Now that the RabbitMQ service is deployed, we can deploy the Celery application from our GitHub repository.

In the Apps tab of the Koyeb control panel, click the app that contains your RabbitMQ service. Click the Create Service button to deploy a new service to the app alongside the RabbitMQ container:

  1. Choose GitHub as the deployment method.
  2. Select the repository for your Celery application from the list.
  3. In the Service type section, select Worker.
  4. In the Builder section, click the Override toggle associated with the Run command and enter celery worker in the field.
  5. In the Environment variables section, create a new variable called BROKER_HOST to tell the Celery worker where to find the RabbitMQ instance. Set the value to the Private domain you copied from the RabbitMQ service. It will follow this format: <YOUR_SERVICE_NAME>.<YOUR_APP_NAME>.koyeb.
  6. Click the Deploy button.

The Celery application will be pulled from your GitHub repository and deployed. In a few minutes, the Celery worker will begin running within the service and be available for work.

If you want to learn about how Koyeb automatically builds your Python applications from git, make sure to read the how we build from git documentation.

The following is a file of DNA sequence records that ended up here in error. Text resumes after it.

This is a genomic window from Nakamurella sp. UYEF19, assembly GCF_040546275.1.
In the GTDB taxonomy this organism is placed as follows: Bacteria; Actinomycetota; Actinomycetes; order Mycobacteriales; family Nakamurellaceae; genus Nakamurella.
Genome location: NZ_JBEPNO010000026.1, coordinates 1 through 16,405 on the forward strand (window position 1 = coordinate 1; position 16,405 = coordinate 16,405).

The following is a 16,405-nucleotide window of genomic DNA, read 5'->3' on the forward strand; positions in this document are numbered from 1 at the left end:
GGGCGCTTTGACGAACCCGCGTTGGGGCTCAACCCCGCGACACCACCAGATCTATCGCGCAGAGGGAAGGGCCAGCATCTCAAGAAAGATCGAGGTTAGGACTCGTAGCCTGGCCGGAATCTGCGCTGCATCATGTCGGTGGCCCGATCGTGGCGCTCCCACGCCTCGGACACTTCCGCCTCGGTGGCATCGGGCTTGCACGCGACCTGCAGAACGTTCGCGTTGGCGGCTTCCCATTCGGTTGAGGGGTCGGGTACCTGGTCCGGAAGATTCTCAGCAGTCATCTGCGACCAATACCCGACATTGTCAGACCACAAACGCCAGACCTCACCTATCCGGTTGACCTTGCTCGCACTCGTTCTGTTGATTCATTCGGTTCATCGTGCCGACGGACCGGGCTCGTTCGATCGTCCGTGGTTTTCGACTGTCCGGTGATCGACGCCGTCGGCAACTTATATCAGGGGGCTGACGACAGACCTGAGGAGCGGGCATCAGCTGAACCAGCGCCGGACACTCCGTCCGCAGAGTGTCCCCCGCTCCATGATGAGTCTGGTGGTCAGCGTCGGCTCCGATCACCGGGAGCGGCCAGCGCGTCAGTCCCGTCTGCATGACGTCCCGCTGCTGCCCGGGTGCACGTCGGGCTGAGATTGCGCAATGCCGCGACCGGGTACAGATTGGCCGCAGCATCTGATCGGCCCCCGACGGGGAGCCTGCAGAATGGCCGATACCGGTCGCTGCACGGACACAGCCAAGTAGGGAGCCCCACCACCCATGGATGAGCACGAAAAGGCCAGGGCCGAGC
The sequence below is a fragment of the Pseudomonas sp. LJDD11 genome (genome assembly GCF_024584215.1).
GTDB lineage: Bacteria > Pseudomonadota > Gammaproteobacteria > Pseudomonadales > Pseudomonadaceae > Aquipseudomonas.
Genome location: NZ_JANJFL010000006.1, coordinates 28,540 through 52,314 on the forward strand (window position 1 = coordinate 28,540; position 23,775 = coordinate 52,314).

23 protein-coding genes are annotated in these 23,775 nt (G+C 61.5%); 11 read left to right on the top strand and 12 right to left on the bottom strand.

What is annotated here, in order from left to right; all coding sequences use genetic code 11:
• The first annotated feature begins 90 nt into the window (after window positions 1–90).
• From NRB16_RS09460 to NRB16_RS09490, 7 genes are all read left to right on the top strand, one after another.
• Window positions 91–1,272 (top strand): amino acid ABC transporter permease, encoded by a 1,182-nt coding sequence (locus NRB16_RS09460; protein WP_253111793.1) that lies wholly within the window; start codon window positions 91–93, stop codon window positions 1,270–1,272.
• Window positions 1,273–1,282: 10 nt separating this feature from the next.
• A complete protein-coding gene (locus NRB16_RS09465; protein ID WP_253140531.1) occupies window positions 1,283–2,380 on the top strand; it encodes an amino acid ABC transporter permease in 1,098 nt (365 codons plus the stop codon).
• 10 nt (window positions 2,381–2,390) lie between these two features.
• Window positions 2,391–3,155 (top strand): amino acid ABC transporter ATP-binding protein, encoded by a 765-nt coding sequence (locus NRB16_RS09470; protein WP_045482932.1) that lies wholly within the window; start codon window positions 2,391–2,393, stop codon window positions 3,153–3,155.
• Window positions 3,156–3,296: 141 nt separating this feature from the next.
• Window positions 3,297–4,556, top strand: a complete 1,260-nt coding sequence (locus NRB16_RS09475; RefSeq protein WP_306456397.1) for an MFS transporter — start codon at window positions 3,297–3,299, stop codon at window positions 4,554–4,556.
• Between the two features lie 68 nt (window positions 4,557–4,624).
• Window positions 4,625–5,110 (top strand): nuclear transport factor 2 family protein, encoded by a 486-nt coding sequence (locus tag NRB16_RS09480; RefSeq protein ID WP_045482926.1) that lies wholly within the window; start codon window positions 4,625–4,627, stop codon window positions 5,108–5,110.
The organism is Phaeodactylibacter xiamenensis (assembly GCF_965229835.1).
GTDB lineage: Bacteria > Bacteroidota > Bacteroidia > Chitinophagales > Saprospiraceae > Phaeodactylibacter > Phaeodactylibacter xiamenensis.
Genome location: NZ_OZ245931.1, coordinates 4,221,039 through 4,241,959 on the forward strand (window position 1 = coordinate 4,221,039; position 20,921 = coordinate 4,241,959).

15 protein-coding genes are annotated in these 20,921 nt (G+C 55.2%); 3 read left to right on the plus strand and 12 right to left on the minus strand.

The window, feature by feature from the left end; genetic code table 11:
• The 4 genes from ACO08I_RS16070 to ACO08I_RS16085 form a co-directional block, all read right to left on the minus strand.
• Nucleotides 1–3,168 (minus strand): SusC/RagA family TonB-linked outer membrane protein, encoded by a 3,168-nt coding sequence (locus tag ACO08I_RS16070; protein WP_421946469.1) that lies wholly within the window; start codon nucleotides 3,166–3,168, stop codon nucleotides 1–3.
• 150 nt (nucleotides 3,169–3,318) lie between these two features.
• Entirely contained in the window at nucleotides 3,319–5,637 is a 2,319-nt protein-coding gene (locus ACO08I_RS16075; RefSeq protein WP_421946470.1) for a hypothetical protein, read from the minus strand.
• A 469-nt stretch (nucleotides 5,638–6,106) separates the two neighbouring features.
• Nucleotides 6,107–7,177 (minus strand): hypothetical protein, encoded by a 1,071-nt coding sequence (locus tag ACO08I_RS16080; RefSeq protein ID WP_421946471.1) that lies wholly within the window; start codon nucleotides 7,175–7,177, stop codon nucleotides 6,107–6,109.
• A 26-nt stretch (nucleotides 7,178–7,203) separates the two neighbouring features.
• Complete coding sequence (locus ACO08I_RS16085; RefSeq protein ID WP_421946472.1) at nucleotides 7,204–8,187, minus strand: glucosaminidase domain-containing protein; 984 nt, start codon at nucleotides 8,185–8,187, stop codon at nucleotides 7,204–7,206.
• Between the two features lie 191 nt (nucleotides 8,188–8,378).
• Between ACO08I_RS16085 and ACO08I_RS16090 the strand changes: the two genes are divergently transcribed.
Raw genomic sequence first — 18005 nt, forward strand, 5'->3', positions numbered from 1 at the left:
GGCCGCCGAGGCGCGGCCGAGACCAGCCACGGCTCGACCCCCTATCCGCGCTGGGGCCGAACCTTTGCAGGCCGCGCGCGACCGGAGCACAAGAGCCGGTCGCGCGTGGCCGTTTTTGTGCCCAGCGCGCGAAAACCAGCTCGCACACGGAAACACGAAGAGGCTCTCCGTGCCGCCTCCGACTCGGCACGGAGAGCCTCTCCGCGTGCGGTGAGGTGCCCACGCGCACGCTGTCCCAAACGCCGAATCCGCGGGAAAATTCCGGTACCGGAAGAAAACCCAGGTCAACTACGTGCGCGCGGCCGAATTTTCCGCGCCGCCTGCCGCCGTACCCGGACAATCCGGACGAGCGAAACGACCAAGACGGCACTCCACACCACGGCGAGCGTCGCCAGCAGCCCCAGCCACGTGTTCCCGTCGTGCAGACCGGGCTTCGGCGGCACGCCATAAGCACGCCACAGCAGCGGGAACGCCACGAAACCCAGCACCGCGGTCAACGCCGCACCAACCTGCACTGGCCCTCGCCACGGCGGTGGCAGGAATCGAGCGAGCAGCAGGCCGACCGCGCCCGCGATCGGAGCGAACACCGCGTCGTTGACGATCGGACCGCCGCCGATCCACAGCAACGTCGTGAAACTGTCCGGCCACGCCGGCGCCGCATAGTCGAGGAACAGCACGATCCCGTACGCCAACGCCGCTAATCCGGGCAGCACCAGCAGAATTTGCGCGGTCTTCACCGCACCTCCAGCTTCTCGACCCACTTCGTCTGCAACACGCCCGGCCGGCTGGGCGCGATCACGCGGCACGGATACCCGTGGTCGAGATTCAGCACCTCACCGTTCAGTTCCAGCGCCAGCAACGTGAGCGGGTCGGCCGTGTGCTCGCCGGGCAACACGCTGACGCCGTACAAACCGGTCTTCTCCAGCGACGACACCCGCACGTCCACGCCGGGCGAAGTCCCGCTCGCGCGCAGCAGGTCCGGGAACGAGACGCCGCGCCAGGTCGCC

Testing the Celery Worker

Unlike a web application, Celery does not have a web interface to easily show you that the deployment succeeded. We can, however, use Koyeb's built-in Console to test that the worker is running, able to connect with RabbitMQ, and can process tasks.

In the Koyeb control panel, click the Celery service and then select the Console tab.

In the console window, start a bash session by typing:


Next, source the environment configuration file so that Python can find the modules associated with our application:

source .profile.d/

Start a Python session so that we can interact with the Celery application:


First, import our tasks module:

import tasks

Next, we can run the add function using Celery's delay method:

results = tasks.add.delay(93, 80)

We can then use the results object to check on the task's progress. Call the ready method to see if it has been processed yet:


You can check the answer returned by the function using the get method. It's usually a good idea to set a timeout so that it won't hang waiting if the result is not available yet:


While this test uses trivial calculations, the results validate that the system is working as intended and able to communicate with RabbitMQ using Koyeb's service mesh.

When you are finished, exit the Python session by typing:


You can then close the bash session by typing:



In this guide, we covered how to deploy a Celery worker on Koyeb using git-driven deployment. Because Celery requires a message broker for coordination, we also discussed how to deploy a RabbitMQ container on Koyeb using Docker-based deployment.

By deploying both of these services within a single application, we were able to configure Celery to connect with RabbitMQ over Koyeb's service mesh with minimal configuration. Our Celery deployment is backed by a GitHub repository, so it will automatically redeploy whenever new changes are pushed to the branch it is tracking. This makes it easy to change your running Celery worker configuration by modifying your project's code.